Panthers' Draft Pick Analysis: DB Jordan Pugh

In recent years the term ‘tweener' has become a dirty word in NFL draft circles. It seems to conjure images of useless players unable to adjust to the NFL because they don't fit some archetypal model of their position. It was this kind of thinking that allowed Eric Norwood to slip to the Panthers, and the modus operandi that caused DB Jordan Pugh, to become a Carolina Panther.

At 5'11", 191 lbs on paper Pugh looks too small to be an NFL safety, which the Panthers are transitioning him into. Though he played both position at Texas A&M he looks more comfortable at FS even though his body seems to indicate he's a CB at the next level. With Ron Meeks' sleek, streamlined defense the Panthers will prescribe to the ‘if it ‘aint broke don't fix it' model with Pugh and allow him to play at his more natural position. First and foremost Pugh is a playmaker, and his pro-day indicated this ability when he ran a blistering 4.40 40 yard dash and had a 40.5 inch vertical leap, to put that in perspective NBA MVP LeBron James has a 44" vertical.


A star out of Plano West Senior HS Jordan Pugh stayed local when he committed to Texas A&M and was a four star recruit according to Here is what they had to say about Pugh entering college:

State Top 20 prospect, and #3 corner in Texas and #1 DFW CB very physical, athletic, and could eventually compete for top overall CB honors in the State. Run support separates him from the others. He's stocky, hits hard and has very good speed and can play both man and zone coverage.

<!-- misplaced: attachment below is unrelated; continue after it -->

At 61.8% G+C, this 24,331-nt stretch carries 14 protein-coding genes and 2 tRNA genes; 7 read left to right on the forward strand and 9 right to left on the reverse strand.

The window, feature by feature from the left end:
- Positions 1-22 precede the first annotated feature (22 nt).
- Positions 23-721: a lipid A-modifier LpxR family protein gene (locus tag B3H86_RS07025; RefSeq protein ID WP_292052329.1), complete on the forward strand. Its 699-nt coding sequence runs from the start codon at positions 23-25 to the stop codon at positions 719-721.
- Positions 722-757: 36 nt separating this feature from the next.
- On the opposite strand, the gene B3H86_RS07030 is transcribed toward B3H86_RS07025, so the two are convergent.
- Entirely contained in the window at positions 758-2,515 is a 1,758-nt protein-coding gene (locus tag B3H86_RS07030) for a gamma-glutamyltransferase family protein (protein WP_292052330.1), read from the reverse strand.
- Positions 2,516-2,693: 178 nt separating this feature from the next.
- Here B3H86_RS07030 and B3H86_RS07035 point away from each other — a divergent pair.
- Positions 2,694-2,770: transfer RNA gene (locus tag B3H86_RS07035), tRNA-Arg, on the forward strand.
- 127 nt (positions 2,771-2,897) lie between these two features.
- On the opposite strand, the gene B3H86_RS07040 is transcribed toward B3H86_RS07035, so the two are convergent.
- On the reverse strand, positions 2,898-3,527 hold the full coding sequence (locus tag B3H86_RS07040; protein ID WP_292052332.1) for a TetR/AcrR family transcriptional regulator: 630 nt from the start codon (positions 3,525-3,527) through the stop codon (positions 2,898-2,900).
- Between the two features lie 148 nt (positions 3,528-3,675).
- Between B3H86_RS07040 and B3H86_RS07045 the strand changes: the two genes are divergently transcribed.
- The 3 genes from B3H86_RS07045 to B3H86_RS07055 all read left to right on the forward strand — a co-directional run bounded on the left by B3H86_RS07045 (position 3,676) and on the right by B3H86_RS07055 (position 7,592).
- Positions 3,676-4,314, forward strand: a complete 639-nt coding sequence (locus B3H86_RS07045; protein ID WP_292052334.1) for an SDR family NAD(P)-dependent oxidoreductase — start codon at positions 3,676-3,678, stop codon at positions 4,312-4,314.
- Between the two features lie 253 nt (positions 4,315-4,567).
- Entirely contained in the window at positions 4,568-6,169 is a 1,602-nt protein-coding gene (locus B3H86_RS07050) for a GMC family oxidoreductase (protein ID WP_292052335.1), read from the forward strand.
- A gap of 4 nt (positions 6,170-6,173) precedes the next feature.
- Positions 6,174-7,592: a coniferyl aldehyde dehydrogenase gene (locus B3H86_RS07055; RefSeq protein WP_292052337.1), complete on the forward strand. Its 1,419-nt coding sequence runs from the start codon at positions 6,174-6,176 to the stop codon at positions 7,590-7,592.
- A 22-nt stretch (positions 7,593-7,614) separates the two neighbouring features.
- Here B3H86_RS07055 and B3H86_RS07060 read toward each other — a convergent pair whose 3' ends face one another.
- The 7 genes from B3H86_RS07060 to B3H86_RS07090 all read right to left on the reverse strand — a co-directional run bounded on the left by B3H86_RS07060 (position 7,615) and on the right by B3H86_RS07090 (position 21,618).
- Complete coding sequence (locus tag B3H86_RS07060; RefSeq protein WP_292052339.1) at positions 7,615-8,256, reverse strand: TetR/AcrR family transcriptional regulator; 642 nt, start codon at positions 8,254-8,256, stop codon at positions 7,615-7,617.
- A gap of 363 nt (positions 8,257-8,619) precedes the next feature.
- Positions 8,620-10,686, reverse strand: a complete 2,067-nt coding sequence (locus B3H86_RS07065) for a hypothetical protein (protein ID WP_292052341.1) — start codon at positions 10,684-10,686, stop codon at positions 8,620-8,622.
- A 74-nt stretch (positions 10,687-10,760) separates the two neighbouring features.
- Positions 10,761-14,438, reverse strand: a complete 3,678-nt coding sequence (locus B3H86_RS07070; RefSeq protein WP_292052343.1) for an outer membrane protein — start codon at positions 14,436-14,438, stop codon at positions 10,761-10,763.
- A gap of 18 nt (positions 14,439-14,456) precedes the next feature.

Normally I wouldn't go back to look at a player's high school reports, but in this case it's important to see his instincts. Pugh played CB in high school, but it's this physicality, athleticism and run support that projects him perfectly to safety at the next level. Reading this I see flashes of Panthers' 2009 7th round gem Captain Munnerlyn. goes on to list his pros and cons as the following:

+ Anticipation

+ Coverage Awareness

+ Tackling ability

-  Jamming Ability

So, the one area that finds fault with Pugh will be eliminated by moving him to safety. It appears to be the smart move.

During his college career Pugh amassed 212 tackles and four interceptions splitting time at both CB and FS. Superficially it's easy to think Pugh may be a factor on KR or PR, but realistically he has underwhelming stats in that area returning 14 punts in his college career for a meager average of 5.5 yards. had an interesting pre-draft analysis of Pugh saying his stock was on the rise close to the draft:

Already a very intriguing late round prospect in my eyes, as one of the most underrated cornerbacks in the Big 12, Pugh really caught my eye with a 4.44 40 at 5-10 196. I'm hoping others took notice too. He looked good in positional drills too, but that didn't surprise me as much as the time.

The sentiments of this writer seem to echo the thoughts of a lot of Aggie fan boards and comments. Granted, these fans are biased, but most believe he was an absolute steal in the 6th round, let's hope that they're accurate and Pugh can become the next late round DB gem for the Panthers.

Upside: B Pugh has the potential to be an effective player where needed at safety and with his speed and tackling ability he can be a factor on special teams

Downside: B He appears to be a hard worker, and wont be required to have a meaningful impact his rookie season. Worst case scenario he's a lifetime special teamer.

Fit: A Smaller than ideal, hard hitter, big heart... does this sound like anyone we know? The Panthers' scouting department has been hitting it out of the park with their recent DB selection, and we can hope Pugh is the next in a long line.

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